Cape Perpetua Bioblitz -  A bioblitz is an outdoor citizen science activity, in which teams of scientists, students, teachers, and community  members work together to find and identify as many species of plants, animals, and other organisms as possible in a specific period of time, usually 24 hours. This project would conduct a series of citizen science events in which volunteers, from skilled scientists to elementary school children, complete a string of surveys along a forest-to-sea transect. Focusing on the Cape Perpetua scenic area, the sampling would occur high up in the forest canopy, move down to a stream that runs off the Coast Range mountains to the ocean, include a coastal headland and meadow habitat and an intertidal zone at the gateway to the Cape Perpetua marine reserve. Activities would leverage the availability of experienced tree-climbing volunteers to survey lichens; existing partnerships with area schools to engage youth in macroinvertebrate and meadow sampling, Audubon staff and volunteers who survey for marbled murrelets each year, and tie into existing sampling efforts underway by Oregon Department of Fish and Wildlife and the Oregon Marine Reserves Partnership in the intertidal zone and marine reserve. The result of these BioBlitz events would be increased awareness of the unique ecology and forest-sea connection on the Oregon Coast, active citizen science engagement, important baseline data to be used by the partners, and valuable stories for our Forest Service field rangers to share with visitors and the community about this special place we live.
Participate in Community Events
Cape Perpetua Land-Sea Symposium (November 2015) - More than 100 people participated in the 2015 Land-Sea Symposium at the Yachats Commons. The event, hosted by OMRP member organizations (Audubon Society of Portland, Surfrider Foundation and Cape Perpetua Foundation) and sponsored by OMRP, promoted local stewardship efforts and raising awareness about scientific research conducted in and around Cape Perpetua.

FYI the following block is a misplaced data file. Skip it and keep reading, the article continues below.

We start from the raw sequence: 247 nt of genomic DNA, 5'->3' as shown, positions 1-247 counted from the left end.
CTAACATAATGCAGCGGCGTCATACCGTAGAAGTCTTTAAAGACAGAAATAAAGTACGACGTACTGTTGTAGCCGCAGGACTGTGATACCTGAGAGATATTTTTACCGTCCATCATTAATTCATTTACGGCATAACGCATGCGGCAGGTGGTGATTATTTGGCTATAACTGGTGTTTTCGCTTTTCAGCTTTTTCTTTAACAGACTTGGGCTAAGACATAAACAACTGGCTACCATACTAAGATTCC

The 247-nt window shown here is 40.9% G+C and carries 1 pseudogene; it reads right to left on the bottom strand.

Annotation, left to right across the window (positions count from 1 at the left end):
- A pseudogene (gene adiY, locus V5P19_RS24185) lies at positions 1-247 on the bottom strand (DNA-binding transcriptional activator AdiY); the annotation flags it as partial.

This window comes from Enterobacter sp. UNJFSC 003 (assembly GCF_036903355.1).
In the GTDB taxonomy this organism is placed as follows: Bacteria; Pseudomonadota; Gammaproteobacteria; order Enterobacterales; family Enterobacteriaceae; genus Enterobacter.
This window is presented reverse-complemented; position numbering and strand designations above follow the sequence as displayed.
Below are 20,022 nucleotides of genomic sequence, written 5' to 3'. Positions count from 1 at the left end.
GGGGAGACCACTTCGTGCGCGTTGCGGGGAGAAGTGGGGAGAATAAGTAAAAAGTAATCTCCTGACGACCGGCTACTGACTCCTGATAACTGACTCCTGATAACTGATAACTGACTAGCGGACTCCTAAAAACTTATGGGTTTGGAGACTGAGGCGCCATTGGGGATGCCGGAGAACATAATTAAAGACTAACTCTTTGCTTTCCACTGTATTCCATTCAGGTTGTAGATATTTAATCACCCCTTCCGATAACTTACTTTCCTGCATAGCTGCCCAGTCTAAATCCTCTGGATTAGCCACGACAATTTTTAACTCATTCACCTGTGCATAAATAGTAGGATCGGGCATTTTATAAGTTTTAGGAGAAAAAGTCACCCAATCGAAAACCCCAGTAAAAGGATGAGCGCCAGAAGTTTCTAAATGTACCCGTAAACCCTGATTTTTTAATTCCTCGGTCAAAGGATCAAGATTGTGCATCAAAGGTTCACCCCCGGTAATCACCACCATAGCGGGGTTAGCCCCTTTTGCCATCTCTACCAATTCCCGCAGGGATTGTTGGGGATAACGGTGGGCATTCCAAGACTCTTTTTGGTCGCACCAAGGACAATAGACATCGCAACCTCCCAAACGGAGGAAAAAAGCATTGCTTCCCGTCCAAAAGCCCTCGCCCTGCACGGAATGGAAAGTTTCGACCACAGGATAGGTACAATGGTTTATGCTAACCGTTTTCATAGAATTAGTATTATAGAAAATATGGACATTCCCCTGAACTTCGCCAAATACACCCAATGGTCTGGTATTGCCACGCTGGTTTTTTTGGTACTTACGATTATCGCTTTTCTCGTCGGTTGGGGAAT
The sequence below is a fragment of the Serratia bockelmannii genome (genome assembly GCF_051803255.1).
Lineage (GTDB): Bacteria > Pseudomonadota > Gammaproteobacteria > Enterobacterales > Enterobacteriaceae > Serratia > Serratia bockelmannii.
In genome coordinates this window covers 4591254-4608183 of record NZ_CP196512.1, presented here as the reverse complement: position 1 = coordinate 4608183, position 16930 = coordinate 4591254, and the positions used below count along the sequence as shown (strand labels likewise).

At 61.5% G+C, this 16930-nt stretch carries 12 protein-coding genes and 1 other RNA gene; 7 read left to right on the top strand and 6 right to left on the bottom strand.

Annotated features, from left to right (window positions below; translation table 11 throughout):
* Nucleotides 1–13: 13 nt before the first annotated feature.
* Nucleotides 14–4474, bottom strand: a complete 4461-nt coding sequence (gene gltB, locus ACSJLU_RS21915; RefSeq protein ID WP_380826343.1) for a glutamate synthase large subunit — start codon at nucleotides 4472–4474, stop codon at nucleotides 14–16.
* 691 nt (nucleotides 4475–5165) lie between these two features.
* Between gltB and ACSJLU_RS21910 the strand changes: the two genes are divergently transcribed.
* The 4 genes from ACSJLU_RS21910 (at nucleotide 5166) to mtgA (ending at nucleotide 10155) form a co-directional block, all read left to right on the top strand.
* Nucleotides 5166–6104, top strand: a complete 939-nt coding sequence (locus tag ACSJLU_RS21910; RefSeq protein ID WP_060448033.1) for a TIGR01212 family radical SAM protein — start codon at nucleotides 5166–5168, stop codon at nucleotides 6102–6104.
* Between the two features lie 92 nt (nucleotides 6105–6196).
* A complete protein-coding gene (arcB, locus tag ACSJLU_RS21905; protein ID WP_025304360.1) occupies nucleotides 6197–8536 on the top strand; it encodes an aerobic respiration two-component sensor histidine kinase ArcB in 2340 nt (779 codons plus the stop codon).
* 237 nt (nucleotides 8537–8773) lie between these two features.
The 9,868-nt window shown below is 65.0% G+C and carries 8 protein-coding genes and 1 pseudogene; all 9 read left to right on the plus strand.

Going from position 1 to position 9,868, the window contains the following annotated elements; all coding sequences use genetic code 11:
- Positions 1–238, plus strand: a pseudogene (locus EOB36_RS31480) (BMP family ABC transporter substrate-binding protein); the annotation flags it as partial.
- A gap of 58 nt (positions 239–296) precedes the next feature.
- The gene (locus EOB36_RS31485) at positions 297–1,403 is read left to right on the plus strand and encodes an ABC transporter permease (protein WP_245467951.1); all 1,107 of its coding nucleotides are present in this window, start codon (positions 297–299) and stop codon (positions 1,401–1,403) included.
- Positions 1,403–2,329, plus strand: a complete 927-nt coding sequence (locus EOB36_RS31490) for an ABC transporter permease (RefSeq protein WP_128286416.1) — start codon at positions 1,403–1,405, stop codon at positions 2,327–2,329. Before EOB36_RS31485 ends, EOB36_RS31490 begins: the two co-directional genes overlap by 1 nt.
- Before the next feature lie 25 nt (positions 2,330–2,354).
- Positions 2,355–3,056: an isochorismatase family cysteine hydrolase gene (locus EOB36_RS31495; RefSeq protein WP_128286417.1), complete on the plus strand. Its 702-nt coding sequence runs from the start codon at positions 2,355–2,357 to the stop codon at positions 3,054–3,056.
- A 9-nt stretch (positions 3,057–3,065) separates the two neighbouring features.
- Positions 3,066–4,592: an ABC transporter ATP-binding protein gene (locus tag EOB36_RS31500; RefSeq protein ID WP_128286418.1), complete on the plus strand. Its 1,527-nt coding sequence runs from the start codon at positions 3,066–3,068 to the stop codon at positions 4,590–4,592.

State of the Coast Conference (October 2015) - Hundreds of people participated in the 2015 State of the Coast conference in Coos Bay, Oregon to share current science, policy and issues. The agenda included topics on water quality, changing ocean conditions and "the blob," innovations in fishing, Cascadia earthquake, citizen science, marine debris and microplastics, and student research. The keynote speaker, Dr. Wallace J. Nichols, talked about the research behind his book, "Blue Mind: The Surprising Science That Shows How Being Near, In, On or Under Water Can Make You Happier, Healthier, More Connected and Better at What You Do."


OMRP Marine Reserve Summit (a Tide Change: Inspiring Engagement in Oregon's Marine Reserves) (February 2016) - The Oregon Marine Reserves Partnership and The Nature Conservancy co-hosted a marine reserves summit February 24-25, 2016 in Cannon Beach, Oregon to convene key Oregon stakeholders to embrace scientific understanding and public engagement of Oregon’s marine reserves and define opportunities for underrepresented stakeholders to participate in all aspects of marine reserve implementation. The objectives of the meeting were to:

  • Share information about current marine reserve status and activities completed to date.
  • Define the role of Oregon’s marine reserves within the context of emerging marine trends on the West Coast and how they are projected to affect Oregon’s coastal ecosystem.
  • Foster new partner opportunities, enthusiasm, resources and expertise to support scientific research and public engagement in Oregon’s marine reserves.